Academic journal article Australian Mathematics Teacher

Teaching & Learning Mathematics in a Multi-Cultural Classroom --Guidelines for Teachers

Academic journal article Australian Mathematics Teacher

Teaching & Learning Mathematics in a Multi-Cultural Classroom --Guidelines for Teachers

Article excerpt

In recent years there has been a growing body of research which is highly informative about the impact of language in the mathematics classroom. Thus studies on the reading of mathematical text, teacher speech, small group discourse and pupil's understanding of mathematical terms and symbolism appear in the literature. Studies of bilingual children learning mathematics in English as a second language have thrown a good deal of light on cultural forces which shape expectations about the way mathematics should be learned. A whole new perspective of pupils' use of language switching, the active role played by parents and the importance of first language competence has emerged. This paper is an attempt to draw together these different findings and 10 discuss their implications for classroom teachers.

Teachers of mathematics throughout Australia today are finding their task increasingly difficult with the impact of immigration on schools. This is particularly so for teachers in the cities where vast numbers of children from different ethnic backgrounds have joined school populations. In inner city areas it is common to find children representing a dozen or more different cultural backgrounds with as many first languages in the one classroom. In other schools there may be a predominance of one or two groups such as Greek, Lebanese, Italian or Vietnamese. Further, the mathematics education of indigenous Aboriginal Australian children continues to challenge us despite a great deal of effort in this field. Although the variety of situations in which different schools have found themselves seems endless, the problem of communicating mathematical ideas is common to all.

Which way of learning mathematics do I emphasise?

The teaching strategies of mathematics teachers lead children to learn not only facts, concepts and skills but also a way of learning. The requirements of the teacher fix the pattern by which the child expects to learn. For example the practice of teaching facts by precept and demonstrating processes to be imitated, may make pupils assume that:

(i) learning consists of recall and repetition of facts

(ii) one should only be asked for answers that have been 'taught' previously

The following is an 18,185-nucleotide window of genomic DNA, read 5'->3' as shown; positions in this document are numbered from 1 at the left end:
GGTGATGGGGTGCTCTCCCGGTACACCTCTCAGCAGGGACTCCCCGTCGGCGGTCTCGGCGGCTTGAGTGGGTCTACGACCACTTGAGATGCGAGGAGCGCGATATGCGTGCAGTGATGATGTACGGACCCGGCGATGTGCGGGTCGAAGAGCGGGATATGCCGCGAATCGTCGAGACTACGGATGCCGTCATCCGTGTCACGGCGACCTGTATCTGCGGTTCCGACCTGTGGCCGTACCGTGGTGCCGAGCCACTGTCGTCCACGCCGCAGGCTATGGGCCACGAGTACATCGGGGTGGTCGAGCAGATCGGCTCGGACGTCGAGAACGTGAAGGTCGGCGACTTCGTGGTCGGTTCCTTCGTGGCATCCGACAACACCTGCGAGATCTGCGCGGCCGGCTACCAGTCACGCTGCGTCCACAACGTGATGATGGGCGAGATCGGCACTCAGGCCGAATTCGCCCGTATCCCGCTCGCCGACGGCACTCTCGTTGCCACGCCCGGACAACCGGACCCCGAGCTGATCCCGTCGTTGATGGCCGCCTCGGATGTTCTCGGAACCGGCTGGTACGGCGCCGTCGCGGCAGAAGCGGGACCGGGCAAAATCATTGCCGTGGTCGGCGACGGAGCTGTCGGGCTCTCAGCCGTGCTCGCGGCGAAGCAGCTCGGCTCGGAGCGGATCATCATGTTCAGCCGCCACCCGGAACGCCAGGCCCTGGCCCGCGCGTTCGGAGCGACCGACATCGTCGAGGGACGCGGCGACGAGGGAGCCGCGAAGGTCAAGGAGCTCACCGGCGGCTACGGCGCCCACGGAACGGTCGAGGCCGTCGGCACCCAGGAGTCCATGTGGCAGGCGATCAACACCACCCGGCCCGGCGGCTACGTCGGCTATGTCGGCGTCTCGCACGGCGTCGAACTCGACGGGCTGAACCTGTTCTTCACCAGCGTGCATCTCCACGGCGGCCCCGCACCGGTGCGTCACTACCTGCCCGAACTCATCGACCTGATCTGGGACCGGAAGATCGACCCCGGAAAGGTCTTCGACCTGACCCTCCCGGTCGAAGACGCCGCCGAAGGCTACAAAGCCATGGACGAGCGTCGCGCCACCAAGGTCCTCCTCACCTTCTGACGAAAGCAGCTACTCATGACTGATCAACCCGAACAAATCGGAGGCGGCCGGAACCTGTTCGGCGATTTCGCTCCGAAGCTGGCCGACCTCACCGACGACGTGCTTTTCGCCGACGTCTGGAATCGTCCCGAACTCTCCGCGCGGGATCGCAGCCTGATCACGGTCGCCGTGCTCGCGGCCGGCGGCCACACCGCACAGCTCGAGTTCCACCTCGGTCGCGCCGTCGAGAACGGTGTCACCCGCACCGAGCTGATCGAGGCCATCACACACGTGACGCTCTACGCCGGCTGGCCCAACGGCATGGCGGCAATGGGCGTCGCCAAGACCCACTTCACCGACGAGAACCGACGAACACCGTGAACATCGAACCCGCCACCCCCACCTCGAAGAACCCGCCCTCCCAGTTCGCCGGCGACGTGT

(iii) that there is one, unique, method of working each type of example, prior knowledge of which is pre-requisite to success.

Unfortunately these expectations may be severely shaken on those occasions when mathematics becomes cloaked in the verbosity of word problems. Success at this may require pupils to read with comprehension, to "think for themselves". We would probably agree that the pupil is entitled to learn not only facts and skills but to develop concepts, to habituate a way of learning which enables him/her to do much more than memorise, important though that may be. However to establish this expectation on the part of the pupil a completely different learning situation must be provided. Compare the two ways of learning shown in the flowcharts below taken from a workshop paper by Courtney (undated):

Two ways of learning mathematics

Traditional

   The teacher states and explains
   a mathematical relationship.

   The teacher demonstrates a process,
   utilising this relationship to derive
   a conclusion.

   Pupils imitate, practise and memorise
   the process. (Some students comprehend
   the relationship making memorisation
   unnecessary. Many merely learn the
   process. Frequently the teacher has no
   time to separate the two groups.)

   Further practise through many examples
   (textbooks worksheets) to consolidate
   the relationship.

An alternative

   The children experiment with a suitable
   structured activity.

   They record and analyse the results
   looking for interesting patterns and
   relationships. Opportunity to talk
   about their work is given.

   Mathematical ideas are perceived and
   (using learner language) are expressed
   as discoveries. … 
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